Self-care is a fickle beast. I think we can all agree that this year has done a lot of damage to people, and many have started to cope with all the changes in positive and productive ways. Jobs that were thought to be most important didn’t break the world when they stopped. Workplace practices changed seemingly overnight, and are reinforced by months of caution and precaution. Those staying at home have dealt with boredom by cooking, hobbying, binging shows. Families have gotten closer, people have learned to appreciate what a privilege it is to go out for lunch, walk in a park, shop in malls.
My dad spent the first months of quarantine to bake cookies, make fudge, and make spaghetti from scratch. My mom is very into yoga now. My brother’s life hasn’t changed, and he’s just as glued to his gaming as he was before the quarantine. So many have let themselves sleep in, indulge in new cuisines, get back into old hobbies. People are being kinder to themselves.
But there’s a dark side to that. I’ve learned that personally. Sometimes something that seems like self-care is the farthest thing from that. Yes, I did sleep in, it’s not a huge deal. But then eventually you come to realize that you’ve been sleeping for like sixteen hours a day for the past month. Yes, I am catching up on things I had no time for before. But if asked, I would not be able to tell you what I watched, it was time spent staring at a screen with no motivation and engagement. Yes, I have been busy and organized and on task. I’ve been opening a lot of important things on the computer, I’ve been moving around the house getting documents organized, sending things that need to be sent. Well, yes, I’ve walked up and down the stairs and checked the bills, but like, I’ve done that yesterday too, and the day before that, and the day before that. At some point all of that has seized to be the act of being on track to get over this hellhole of a year and has become the very thing that is making everything worse.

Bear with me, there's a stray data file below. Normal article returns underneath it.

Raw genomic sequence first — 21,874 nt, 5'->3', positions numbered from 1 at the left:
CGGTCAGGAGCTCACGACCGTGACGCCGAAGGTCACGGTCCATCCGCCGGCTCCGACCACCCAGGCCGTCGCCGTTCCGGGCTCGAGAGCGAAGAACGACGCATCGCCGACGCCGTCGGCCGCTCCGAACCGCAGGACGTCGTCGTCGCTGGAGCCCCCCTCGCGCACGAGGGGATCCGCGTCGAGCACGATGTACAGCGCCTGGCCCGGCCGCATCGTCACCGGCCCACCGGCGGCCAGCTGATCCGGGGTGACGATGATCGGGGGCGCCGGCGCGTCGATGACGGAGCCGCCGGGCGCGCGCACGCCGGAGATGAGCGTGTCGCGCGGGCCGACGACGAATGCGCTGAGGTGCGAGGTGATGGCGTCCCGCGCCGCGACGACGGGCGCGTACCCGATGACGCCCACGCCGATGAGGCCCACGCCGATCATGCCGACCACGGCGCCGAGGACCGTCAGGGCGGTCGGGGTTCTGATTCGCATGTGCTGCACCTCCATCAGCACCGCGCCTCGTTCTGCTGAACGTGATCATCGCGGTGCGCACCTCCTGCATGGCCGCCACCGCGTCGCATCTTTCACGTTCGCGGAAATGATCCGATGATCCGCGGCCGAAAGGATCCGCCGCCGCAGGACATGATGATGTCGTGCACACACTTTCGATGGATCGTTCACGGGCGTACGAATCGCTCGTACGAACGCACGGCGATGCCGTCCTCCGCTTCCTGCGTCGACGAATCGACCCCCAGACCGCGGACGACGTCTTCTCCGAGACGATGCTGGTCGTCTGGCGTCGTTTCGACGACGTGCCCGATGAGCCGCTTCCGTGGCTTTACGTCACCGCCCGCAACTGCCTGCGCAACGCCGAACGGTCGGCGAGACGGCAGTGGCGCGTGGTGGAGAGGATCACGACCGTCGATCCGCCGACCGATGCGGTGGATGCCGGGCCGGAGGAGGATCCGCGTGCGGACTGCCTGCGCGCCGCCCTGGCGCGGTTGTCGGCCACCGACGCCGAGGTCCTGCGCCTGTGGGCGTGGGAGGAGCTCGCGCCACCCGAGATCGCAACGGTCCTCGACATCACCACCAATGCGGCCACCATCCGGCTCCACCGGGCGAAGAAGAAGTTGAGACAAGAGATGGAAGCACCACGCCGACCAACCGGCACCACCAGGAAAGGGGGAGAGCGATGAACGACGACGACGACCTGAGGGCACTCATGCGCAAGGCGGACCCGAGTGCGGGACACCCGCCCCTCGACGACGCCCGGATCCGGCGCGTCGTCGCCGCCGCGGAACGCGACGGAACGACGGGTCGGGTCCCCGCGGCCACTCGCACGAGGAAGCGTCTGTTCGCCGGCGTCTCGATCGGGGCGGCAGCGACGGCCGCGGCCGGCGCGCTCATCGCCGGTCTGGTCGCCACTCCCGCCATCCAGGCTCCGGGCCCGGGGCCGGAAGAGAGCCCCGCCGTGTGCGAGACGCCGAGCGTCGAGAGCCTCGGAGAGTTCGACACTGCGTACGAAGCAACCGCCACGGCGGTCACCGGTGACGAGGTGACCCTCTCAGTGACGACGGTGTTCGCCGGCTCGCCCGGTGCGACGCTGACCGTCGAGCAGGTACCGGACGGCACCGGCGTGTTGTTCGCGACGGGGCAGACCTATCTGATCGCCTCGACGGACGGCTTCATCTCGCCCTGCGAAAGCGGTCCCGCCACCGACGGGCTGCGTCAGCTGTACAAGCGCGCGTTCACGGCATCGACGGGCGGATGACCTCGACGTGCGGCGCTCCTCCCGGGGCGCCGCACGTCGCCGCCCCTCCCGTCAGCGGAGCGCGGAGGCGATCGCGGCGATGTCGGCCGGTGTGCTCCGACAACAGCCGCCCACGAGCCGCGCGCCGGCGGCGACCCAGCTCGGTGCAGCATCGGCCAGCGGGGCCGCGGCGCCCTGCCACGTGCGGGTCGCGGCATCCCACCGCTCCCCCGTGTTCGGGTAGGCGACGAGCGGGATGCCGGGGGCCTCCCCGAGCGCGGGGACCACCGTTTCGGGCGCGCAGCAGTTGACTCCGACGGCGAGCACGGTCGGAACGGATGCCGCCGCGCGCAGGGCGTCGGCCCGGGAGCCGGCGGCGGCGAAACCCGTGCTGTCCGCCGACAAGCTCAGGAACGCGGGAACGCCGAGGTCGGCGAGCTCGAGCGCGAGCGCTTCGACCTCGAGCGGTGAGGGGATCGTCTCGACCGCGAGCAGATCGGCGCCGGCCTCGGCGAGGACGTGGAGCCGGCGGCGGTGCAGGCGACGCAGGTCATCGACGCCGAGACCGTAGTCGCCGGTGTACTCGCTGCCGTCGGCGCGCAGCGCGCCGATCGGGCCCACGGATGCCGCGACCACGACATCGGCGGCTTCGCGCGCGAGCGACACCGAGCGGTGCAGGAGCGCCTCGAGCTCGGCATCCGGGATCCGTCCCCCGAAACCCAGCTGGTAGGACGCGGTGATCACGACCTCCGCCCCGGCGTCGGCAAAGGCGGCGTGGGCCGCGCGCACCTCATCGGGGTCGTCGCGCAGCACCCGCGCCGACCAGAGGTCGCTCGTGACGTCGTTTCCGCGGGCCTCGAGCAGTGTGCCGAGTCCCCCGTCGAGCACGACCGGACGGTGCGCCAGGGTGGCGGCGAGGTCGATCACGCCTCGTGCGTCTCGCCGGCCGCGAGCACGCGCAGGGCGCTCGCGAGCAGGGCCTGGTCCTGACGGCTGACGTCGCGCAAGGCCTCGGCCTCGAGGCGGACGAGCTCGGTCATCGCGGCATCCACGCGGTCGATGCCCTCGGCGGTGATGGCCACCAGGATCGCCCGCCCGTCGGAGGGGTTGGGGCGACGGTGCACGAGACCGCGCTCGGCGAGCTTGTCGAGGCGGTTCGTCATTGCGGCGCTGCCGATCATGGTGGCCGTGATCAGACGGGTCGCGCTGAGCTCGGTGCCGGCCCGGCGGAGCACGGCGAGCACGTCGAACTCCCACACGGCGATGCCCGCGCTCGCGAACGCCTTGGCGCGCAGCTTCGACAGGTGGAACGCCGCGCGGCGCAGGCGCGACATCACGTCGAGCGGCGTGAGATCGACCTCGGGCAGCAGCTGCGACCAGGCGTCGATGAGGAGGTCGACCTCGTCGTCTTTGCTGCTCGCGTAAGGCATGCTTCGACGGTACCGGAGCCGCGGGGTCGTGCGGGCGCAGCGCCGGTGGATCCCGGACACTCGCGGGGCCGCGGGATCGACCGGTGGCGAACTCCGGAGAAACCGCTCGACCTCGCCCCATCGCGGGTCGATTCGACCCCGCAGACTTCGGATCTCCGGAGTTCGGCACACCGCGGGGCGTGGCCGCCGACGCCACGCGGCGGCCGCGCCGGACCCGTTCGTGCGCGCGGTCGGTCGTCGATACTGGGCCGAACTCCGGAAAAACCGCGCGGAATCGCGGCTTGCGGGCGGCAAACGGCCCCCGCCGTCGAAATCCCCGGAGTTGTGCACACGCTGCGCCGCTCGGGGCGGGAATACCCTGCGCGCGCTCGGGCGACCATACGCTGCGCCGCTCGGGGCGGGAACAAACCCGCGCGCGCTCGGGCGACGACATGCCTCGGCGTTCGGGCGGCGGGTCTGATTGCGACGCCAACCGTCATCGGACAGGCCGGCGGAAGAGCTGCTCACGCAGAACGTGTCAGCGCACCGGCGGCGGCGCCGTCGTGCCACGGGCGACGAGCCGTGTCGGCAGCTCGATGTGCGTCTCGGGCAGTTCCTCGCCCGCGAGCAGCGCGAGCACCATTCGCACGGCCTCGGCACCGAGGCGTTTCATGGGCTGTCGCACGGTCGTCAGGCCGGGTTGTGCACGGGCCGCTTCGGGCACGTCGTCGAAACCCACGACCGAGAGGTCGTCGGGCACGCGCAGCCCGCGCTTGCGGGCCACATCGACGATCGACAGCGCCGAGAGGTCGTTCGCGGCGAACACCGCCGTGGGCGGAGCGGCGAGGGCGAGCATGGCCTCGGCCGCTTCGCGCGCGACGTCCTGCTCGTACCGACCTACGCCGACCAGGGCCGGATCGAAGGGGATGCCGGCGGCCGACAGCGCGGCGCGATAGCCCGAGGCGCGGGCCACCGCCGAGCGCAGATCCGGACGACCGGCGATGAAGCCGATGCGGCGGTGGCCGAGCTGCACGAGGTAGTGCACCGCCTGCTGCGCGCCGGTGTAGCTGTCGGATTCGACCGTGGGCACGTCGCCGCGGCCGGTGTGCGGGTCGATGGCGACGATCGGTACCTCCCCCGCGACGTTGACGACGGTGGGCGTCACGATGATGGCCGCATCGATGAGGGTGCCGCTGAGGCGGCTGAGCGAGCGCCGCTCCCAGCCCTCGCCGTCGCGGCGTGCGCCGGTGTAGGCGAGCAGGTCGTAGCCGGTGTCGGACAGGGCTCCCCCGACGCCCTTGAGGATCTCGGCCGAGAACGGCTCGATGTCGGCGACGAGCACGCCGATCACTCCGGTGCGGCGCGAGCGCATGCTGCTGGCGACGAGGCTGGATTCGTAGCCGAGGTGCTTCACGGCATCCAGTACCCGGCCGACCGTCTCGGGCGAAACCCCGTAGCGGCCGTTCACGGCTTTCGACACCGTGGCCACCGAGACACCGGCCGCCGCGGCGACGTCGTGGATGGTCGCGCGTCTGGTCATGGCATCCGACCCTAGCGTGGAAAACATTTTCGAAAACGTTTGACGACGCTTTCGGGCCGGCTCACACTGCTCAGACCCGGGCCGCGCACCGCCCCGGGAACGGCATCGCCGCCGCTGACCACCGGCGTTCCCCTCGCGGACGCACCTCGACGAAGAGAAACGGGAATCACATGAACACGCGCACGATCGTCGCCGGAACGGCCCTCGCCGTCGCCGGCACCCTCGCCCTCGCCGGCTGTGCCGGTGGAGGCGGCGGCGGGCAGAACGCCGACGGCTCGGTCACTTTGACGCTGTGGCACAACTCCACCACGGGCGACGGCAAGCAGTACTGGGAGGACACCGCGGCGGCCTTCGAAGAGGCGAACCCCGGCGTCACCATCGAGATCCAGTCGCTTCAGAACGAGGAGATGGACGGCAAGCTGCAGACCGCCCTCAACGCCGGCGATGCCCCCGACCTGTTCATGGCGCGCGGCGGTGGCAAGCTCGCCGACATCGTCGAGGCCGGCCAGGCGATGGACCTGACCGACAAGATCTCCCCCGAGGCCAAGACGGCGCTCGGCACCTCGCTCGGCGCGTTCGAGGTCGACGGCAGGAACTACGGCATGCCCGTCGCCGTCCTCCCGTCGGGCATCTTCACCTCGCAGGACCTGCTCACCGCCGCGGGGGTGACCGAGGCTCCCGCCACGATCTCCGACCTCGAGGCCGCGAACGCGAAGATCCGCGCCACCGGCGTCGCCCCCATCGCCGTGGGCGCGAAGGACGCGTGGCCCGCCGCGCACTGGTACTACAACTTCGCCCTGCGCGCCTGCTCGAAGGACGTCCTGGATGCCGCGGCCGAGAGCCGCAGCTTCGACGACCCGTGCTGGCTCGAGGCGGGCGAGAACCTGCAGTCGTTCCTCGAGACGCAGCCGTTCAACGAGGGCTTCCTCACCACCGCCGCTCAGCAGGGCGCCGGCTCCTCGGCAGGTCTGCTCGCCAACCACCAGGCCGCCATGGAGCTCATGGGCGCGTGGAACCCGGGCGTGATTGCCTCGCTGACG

At some point the idea of taking care can get out of control. And it’s important to acknowledge that. And it’s more important to stand back, take a look at all the kindness you’ve been allowing yourself, and see it for how cruel it can be. And then most of all, it’s important to adjust. Set an alarm, learn to focus your efforts, and recognize how to be kind to yourself again.